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Thread: Paying yourself a salary

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    Paying yourself a salary

    There's a thread in here somewhere about director's Emoluments and paying salary vs dividend but I didn't quite understand it so am starting a new one.

    So my rental business is starting to generate money and I want to keep track of what the company owes me for the services I provide the company.

    I am a director, shareholder and trustee of the trust that holds shares in this company and I provide services i.e. collecting rentals, management, acting real estate agent etc.

    I'd like to charge the company 5% for closing deals, i.e. facilitating lease agreements and property developments. I then want to charge 5%/month management fee for any unit that is rented. So instead of drawing a fixed salary I only get paid when something is generating money.

    Since the business is starting up, I can't draw remuneration just yet as I'm ploughing the money back into furnishing the units, paying agents etc...but I'd like to keep track and withdraw the cash when we break even after month 4-5...

    So how do I go about this?

    Do I invoice the company and register my remuneration as an expense? Do I draw up a contract and employ myself and include PAYE UIF SDL?

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    I would think the invoice-way is the best way to go, as you can deduct your expenses incurred in the production of income from your taxable income. Would love to hear a few other people's opinion first though.

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    Quote Originally Posted by dellatjie View Post
    I would think the invoice-way is the best way to go, as you can deduct your expenses incurred in the production of income from your taxable income. Would love to hear a few other people's opinion first though.
    This is what I was thinking, just draw up a word document monthly invoice and add it to the rest of my tax deductible receipts. Payment will be made into my personal bank account and added to my taxable personal income.

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    You can do a book entry for remuneration (be it salary or directors emoluments) and post it against a loan account to be drawn in cash later.

    I'm not entirely convinced there's a benefit in rather raising an invoice. Your expenses incurred for the business can be reimbursed by the company and claimed as a business expense. And if there aren't enough employees in the company, SARS isn't going to see you as an independent contractor anyway.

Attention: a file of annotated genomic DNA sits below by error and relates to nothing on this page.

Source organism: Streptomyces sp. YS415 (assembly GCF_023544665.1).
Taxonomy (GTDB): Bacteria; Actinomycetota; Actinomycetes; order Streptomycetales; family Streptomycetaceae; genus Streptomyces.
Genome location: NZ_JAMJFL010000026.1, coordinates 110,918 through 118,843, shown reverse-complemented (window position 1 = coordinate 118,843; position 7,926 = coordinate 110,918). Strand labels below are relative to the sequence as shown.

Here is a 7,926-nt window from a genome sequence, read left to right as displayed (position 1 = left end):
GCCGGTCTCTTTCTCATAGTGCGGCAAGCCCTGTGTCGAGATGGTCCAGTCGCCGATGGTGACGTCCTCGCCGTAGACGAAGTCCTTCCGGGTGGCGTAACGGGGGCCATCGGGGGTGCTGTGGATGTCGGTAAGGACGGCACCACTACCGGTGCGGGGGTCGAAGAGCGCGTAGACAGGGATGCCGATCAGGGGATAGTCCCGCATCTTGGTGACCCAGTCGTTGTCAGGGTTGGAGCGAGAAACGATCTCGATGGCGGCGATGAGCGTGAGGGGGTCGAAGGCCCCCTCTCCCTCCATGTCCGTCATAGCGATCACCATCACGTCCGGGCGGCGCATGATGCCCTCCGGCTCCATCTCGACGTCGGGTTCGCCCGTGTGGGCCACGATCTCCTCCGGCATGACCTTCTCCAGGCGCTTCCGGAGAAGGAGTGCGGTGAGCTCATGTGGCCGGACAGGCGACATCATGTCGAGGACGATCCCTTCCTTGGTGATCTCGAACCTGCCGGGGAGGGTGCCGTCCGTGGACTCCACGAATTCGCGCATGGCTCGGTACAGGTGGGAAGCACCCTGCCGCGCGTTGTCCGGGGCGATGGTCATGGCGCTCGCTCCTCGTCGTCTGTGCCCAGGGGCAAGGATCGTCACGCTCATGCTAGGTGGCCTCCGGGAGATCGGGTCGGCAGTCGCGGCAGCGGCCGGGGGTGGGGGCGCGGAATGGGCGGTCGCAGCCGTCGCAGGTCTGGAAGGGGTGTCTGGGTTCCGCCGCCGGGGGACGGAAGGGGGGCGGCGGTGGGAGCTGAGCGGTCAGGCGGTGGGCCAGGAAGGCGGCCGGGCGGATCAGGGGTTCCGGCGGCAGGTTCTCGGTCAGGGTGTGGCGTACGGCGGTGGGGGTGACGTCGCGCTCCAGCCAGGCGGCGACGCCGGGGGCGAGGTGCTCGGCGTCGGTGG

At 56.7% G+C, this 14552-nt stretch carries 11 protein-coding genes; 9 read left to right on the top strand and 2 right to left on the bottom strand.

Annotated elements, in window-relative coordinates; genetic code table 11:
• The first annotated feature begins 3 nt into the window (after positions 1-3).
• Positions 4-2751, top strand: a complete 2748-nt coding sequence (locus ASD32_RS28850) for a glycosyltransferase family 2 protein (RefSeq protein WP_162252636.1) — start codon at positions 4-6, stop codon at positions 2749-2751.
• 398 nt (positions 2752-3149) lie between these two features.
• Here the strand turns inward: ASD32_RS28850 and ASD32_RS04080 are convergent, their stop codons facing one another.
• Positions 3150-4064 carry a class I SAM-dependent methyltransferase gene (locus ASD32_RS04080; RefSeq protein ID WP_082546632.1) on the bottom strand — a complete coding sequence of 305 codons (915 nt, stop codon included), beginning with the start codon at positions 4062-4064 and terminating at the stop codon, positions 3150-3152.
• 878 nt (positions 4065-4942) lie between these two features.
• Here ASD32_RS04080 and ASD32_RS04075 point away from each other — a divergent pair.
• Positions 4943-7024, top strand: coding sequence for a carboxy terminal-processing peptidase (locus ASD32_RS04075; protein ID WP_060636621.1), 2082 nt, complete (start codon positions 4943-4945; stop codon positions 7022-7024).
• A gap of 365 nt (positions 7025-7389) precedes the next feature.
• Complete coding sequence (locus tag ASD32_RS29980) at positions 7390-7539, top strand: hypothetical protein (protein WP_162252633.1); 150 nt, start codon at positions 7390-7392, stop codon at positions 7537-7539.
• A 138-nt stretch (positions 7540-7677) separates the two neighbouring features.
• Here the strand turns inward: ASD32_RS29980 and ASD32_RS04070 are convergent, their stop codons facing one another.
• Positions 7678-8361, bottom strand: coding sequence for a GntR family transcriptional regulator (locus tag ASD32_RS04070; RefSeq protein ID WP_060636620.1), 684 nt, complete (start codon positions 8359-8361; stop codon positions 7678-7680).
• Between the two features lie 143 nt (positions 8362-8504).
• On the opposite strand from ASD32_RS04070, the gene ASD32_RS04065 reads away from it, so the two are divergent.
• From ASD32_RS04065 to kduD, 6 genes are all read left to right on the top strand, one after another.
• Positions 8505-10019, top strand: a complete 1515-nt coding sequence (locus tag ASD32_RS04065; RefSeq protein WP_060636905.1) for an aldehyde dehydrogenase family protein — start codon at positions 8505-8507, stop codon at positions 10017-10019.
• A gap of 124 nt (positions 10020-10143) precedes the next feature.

The trouble with opportunity is it normally comes dressed up as work.

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    The activities that you describe are exactly what a director does! So drawing up contracts and invoicing for services are really non events. You already have an employment contract in that the Companies Act regulates your relationship.

    You really only have two choices, remunerate the director, or as shareholder, extract profit.

    The percentages you mention are fine to use in the calculation of whichever option you opt for, but that is really all.

    Personally, dividend extraction has the least administrative and tax hassle, because it alleviates PAYE and UIF registration, monthly returns and so on, and replaces it with dividend returns.

    You probably need some specific advise from a professional after a proper analysis of the structure, because it seems both you and the trust are shareholders? The impact of that is that a dividend must be paid to all shareholders in proportion to their shareholding. If that is undesirable then remuneration is the only option, after loan repayment.

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    Quote Originally Posted by Dave A View Post
    You can do a book entry for remuneration (be it salary or directors emoluments) and post it against a loan account to be drawn in cash later.
    This is what I had in mind, since it's a start up business I'll only be able to draw salary in month 5 or 6 so until then I am simply keep track of payments as a loan account.

    The impact of that is that a dividend must be paid to all shareholders in proportion to their shareholding. If that is undesirable then remuneration is the only option, after loan repayment.
    Not keen on going the dividen route. Dividend is expensive money right? Considering I have to tax profits 28% then what's left is what I can declare as a dividend taxed again at 15% and then my share goes towards my personal taxable income which is taxed again, not sure if I got that right but by the time the money is in my account, it's been taxed three times, plus I now have to distribute to other shareholders (namely the trust) which complicates things further.

    I'll chat to my accountant and see if we can go the UIF PAYE route.

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    Just remember that PAYE must be paid to SARS on a monthly basis, whether the money has gone into your account or not. Something to consider, when cash flow is an issue.
    Even provisional tax payment must be done twice a year, and when cash is short, this can be a huge obstacle.
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    Not keen on going the dividen route. Dividend is expensive money right? Considering I have to tax profits 28% then what's left is what I can declare as a dividend taxed again at 15% and then my share goes towards my personal taxable income which is taxed again, not sure if I got that right but by the time the money is in my account, it's been taxed three times, plus I now have to distribute to other shareholders (namely the trust) which complicates things further.
    The dividend is already taxed, so no it is not taxed again in your hands.

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